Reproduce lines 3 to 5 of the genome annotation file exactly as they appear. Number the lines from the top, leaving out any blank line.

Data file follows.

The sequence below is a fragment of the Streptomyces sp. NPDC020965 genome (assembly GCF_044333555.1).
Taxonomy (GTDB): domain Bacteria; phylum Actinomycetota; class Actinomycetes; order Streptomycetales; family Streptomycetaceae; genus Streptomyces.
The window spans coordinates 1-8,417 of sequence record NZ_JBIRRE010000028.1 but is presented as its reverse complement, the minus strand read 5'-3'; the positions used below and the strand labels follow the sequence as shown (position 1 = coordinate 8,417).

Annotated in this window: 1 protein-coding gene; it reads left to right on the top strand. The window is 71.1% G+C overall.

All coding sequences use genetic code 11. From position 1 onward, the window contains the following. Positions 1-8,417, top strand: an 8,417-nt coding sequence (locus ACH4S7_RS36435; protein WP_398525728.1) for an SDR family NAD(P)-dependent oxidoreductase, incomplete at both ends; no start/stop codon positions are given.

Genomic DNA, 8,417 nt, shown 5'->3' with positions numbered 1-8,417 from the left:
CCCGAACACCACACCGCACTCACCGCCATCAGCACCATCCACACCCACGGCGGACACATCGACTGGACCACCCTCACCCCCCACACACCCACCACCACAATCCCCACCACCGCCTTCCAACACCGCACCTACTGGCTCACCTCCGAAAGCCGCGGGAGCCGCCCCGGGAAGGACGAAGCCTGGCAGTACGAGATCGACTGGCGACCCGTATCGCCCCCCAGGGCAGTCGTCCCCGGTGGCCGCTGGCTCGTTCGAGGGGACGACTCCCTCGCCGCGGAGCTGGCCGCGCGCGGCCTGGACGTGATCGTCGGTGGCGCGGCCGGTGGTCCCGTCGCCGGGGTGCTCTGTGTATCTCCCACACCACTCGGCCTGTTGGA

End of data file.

The window spans coordinates 1-8,417 of sequence record NZ_JBIRRE010000028.1 but is presented as its reverse complement, the minus strand read 5'-3'; the positions used below and the strand labels follow the sequence as shown (position 1 = coordinate 8,417).

Annotated in this window: 1 protein-coding gene; it reads left to right on the top strand. The window is 71.1% G+C overall.

All coding sequences use genetic code 11. From position 1 onward, the window contains the following. Positions 1-8,417, top strand: an 8,417-nt coding sequence (locus ACH4S7_RS36435; protein WP_398525728.1) for an SDR family NAD(P)-dependent oxidoreductase, incomplete at both ends; no start/stop codon positions are given.